What is customization? Definition and examples
Customization refers to the action of altering a product or service to suit a person’s or company’s preferences or requirements. We can also use the term when we modify something for a specific task. In other words, we can use it when focusing either on customers or functions.
If something is customized, it is similar to saying that it is tailor made, custom made, bespoke, or made-to-order (but not exactly the same).
Customization of online ads and streaming services
In the world of online advertising, customization refers to targeting ads according to where the users are, who they are, what they have been looking at online, and perhaps also their age, profession, and their socioeconomic status.
Advertisers want to target their ads. A company that markets lawn-mowers, for example, expects its ads to appear in gardening websites and not hairdressing or aviation ones.
Subscription-based streaming services
Streaming services such as Amazon Prime and Netflix try to find out as much as they can about your preferences. They do this partly by analyzing what you have chosen to watch and what part of the world you live in.
If you are, for example, a Londoner, you would be extremely annoyed if you opened your Netflix home screen and saw five Russian TV shows, an ad for a Japanese movie in Japanese with no subtitles, and two TV series you had recently watched.
Netflix and other streaming services customize their services to please viewers and boost customer loyalty. When users open their home screen, Netflix has customized its what it has to offer according to their preferences, and maybe even their age if it has that information.
Customization is crucial for companies that offer subscription-based streaming services. Not only do we expect it, but we also get upset if our provider doesn’t customize our home screen properly.
We increasingly expect or demand customization
In today’s highly competitive marketplace, consumers and businesses want things their way. We all expect businesses to provide custom options. Put simply, we are becoming increasingly used to customization. In many cases, we have come to expect it.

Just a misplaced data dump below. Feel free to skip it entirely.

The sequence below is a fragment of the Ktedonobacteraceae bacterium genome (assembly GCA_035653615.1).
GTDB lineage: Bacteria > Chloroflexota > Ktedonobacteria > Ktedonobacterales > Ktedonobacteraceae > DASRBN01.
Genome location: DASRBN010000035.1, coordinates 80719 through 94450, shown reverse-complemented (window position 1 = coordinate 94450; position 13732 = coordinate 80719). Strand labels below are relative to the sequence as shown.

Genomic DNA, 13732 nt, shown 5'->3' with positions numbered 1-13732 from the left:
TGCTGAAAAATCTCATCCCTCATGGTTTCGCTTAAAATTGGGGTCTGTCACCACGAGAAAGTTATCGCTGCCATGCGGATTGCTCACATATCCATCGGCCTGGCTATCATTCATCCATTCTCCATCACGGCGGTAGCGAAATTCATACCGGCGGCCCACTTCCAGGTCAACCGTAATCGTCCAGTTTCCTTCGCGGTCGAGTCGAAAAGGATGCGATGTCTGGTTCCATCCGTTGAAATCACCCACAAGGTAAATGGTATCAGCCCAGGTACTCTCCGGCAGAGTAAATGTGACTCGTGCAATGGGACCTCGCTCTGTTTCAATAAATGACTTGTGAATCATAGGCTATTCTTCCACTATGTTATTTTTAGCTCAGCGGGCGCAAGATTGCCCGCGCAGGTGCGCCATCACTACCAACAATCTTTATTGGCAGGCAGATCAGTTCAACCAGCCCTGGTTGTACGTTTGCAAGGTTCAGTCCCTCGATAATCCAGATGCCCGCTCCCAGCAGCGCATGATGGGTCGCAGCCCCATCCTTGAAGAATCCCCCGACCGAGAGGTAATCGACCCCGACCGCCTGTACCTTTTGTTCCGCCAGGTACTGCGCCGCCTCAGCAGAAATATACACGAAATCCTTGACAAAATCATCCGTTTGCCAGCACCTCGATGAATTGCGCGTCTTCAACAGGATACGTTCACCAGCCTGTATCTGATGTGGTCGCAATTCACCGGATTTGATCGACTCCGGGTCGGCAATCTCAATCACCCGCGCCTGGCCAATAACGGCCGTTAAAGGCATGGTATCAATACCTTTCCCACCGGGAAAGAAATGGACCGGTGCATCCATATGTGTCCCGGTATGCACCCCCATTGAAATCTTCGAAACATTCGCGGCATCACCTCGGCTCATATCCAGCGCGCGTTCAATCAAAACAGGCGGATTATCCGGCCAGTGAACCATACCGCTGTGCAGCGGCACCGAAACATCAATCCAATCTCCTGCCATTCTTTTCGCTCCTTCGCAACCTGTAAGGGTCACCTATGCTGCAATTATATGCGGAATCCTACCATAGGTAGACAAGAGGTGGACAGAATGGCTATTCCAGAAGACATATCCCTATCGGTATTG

If you want your business to become competitive, you will need to be completely aware of what your consumers want. You will also have to keep a close eye on what your competitors are doing. If you offer something much more specific to your target audience, customers, or prospects, your chances of succeeding will be much greater.
Customization is one feature you could offer that your customers would appreciate. If you don’t but your competitors do, your business will struggle to survive.
Bluleadz.com says the following about customization:
“To stand out, you have to figure out how to create a fully custom experience – from the design of your website, to the ease of ordering, to the items you offer, and how you can make them unique.”
“About one out of every three consumers indicate that they want the ability to personalize a product and will look for that specific ability when shopping.”
Your customers are not all clones
Your customer base or target audience does not consist of people with identical preferences and needs. Product customization takes this factor into account. If you can tailor your product slightly according to what each consumer or group of consumers want, you will help boost sales and improve customer loyalty.
Your customers are also more likely to recommend your company to their friends, family members, business associates, and colleagues.
According to Freshdesk.com:
“Product customization is the key to serving your customer base successfully. Not all of your customers want the same thing or use your product the same way.”
“Product customization is essential for delivering a personalized customer experience to each segment of users, and can drive customer loyalty and increase customer satisfaction.”
Personalization vs. customization
Many of us would say that the two terms are one and the same, i.e., synonyms. They are not. Their meanings are different.
With personalization, the aim is to give the client or customer a sense of identity. They no longer feel that the company is treating them like one of the masses. They appreciate being treated as individuals with unique needs and wants.
In one of our previous articles, Alexander Joe wrote:
“Personalized marketing gives customers a sense of identity. They cease to be one of the masses, and instead become an individual with unique wants and needs.”
“Personalization is all about providing a tailored experience based on an individual’s wants, needs, and behavior.”
In this case, the focus is more on altering an existing service, product, or experience to suit one specific consumer or a group of them. The customer is guiding the changes.
Put simply: personalization is when you decide what to alter, while customization, on the other hand, is when the customer tells you how to adapt your product or service.